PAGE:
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glucose tolerance test

Alternative Names
oral glucose tolerance test, OGTT, GTT

This test is primarily used to measure how well the body can use, or metabolise, glucose. Glucose is the main form of sugar in the body.

Who is a candidate for the test?
The test is performed on a person who is suspected of having diabetes mellitus, or high blood sugar. It is also advised in all pregnant women to screen for diabetes of pregnancy.

How is the test performed?
In the glucose tolerance test, samples of a person's blood are measured at specified intervals after the person drinks a solution of glucose in water.

A blood sample is first taken before the person drinks the glucose solution. Samples are taken again at certain intervals after swallowing the solution. Common times used include 30 minutes, 1 hour, 2 hours, and 3 hours after swallowing the glucose solution.

To measure glucose in the blood, a sample of blood is needed. This is usually drawn from a vein in the forearm or hand. To do this, the skin over the vein is first cleaned with an antiseptic. Next, a strong rubber tube, or tourniquet, is wrapped around the upper arm. This enlarges the veins in the lower arm by restricting blood flow through them. A very thin needle is gently inserted into a vein and the tourniquet is removed. Blood flows from the vein through the needle and is collected in a syringe or vial. It is then sent to the laboratory for glucose testing. After the needle is withdrawn, the puncture site is covered for a short time to prevent bleeding.

In some cases, urine samples may also be used to look for extra glucose. Samples of midstream urine, that is, not at the beginning and not at the end, is collected at the same time intervals as the blood samples are taken.

What is involved in preparation for the test?
People are often advised not to eat for at least 8 hours before the test. Certain medications, such as diabetes medications, may be stopped before the test. A person should check with the doctor for specific instructions.

What do the test results mean?
The normal value of blood glucose after not eating for 8 hours is less than 7.0 mmols/L (millimoles per litre). Various blood glucose levels are considered normal at each time interval after swallowing the glucose. This test is normally done to test for diabetes; however, other conditions can cause abnormal results.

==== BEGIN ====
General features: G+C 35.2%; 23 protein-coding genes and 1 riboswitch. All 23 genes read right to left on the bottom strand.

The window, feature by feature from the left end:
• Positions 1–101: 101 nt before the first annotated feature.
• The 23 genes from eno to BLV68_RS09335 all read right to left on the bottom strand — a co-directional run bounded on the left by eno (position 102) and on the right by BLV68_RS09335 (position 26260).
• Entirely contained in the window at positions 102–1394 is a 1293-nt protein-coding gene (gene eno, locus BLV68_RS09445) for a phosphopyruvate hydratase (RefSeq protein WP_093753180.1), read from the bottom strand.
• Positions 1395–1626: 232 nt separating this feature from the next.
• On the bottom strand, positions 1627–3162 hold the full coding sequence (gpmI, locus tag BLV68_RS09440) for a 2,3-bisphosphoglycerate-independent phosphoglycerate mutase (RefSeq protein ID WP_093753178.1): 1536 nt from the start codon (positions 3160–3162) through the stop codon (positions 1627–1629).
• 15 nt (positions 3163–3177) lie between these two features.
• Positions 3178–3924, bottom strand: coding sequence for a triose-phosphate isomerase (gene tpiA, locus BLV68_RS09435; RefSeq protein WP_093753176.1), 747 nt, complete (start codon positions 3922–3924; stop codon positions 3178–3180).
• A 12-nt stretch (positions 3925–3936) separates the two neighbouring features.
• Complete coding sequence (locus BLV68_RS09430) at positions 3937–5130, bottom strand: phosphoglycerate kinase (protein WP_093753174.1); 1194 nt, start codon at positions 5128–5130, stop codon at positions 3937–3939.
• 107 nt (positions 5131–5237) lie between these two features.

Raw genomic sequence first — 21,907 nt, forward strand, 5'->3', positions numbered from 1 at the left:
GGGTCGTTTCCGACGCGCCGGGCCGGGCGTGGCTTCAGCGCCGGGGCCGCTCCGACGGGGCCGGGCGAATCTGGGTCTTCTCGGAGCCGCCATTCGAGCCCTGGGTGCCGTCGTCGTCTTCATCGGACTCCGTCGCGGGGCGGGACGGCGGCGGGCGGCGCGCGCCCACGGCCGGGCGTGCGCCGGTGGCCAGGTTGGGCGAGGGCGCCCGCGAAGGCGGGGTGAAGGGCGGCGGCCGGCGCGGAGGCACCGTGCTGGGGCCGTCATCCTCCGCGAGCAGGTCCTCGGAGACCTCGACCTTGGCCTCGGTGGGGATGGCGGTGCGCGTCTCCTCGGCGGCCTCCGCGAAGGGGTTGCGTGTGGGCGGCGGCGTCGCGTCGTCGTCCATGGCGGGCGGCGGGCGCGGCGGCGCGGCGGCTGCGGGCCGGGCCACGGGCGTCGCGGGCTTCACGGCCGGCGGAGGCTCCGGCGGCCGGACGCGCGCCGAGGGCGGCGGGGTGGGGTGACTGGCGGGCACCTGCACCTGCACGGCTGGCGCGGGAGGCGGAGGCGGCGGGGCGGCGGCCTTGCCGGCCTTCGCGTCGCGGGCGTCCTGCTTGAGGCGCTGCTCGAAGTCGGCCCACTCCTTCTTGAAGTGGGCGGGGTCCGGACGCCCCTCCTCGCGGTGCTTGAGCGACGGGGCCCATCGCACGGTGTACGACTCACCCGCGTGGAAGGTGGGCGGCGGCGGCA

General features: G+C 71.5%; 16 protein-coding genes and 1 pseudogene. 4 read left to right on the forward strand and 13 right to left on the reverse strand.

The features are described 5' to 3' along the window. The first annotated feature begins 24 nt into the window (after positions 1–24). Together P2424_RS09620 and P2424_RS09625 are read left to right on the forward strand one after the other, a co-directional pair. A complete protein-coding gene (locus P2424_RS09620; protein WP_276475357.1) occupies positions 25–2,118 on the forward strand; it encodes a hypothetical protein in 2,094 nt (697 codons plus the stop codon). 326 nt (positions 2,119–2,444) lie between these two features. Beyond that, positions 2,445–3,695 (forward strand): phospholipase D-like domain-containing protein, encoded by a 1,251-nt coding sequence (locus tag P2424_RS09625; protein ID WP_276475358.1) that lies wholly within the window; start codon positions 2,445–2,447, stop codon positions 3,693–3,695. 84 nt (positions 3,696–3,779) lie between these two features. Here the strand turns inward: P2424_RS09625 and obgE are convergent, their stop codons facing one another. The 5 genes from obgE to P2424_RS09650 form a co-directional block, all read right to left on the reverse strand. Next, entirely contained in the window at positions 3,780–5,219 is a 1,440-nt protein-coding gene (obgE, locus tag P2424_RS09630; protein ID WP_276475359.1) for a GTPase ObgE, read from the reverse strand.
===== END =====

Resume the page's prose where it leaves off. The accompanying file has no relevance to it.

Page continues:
If levels are lower than normal, the person may have:
  • hypoglycaemia, or low blood sugar
  • bowel problems that interfere with absorbing the glucose into the body
  • certain hormone imbalances, such as a low thyroid hormone level
  • a tumour that secretes too much insulin, which is rare
  • certain drugs in their system that interfere with the test, such as caffeine
If levels are higher than normal, the person may have:
  • diabetes mellitus, which is blood sugar that is too high. Some cases of diabetes are permanent, whereas others may be related to a pregnancy and go away after delivery of the child.
  • hormone imbalances. These include a high thyroid hormone level or a high level of cortisol, which is a hormone that is important in metabolism.
  • damage to the pancreas, which is the organ that secretes insulin. Insulin is a hormone that helps keep the blood sugar from getting too high. When damaged, the pancreas may not be able to secrete enough insulin.
  • certain tumours, such as ones that secrete adrenaline, a stress hormone.
  • certain drugs in their system that interfere with the test, such as corticosteroids, or steroids.
Author: David T. Moran, MD
Reviewer: HealthAnswers Australia Medical Review Panel
Editor: Dr David Taylor, Chief Medical Officer HealthAnswers Australia
Last Updated: 1/10/2001
Potential conflict of interest information for reviewers available on request

This website and article is not a substitute for independent professional advice. Nothing contained in this website is intended to be used as medical advice and it is not intended to be used to diagnose, treat, cure or prevent any disease, nor should it be used for therapeutic purposes or as a substitute for your own health professional's advice.  All Health and any associated parties do not accept any liability for any injury, loss or damage incurred by use of or reliance on the information.


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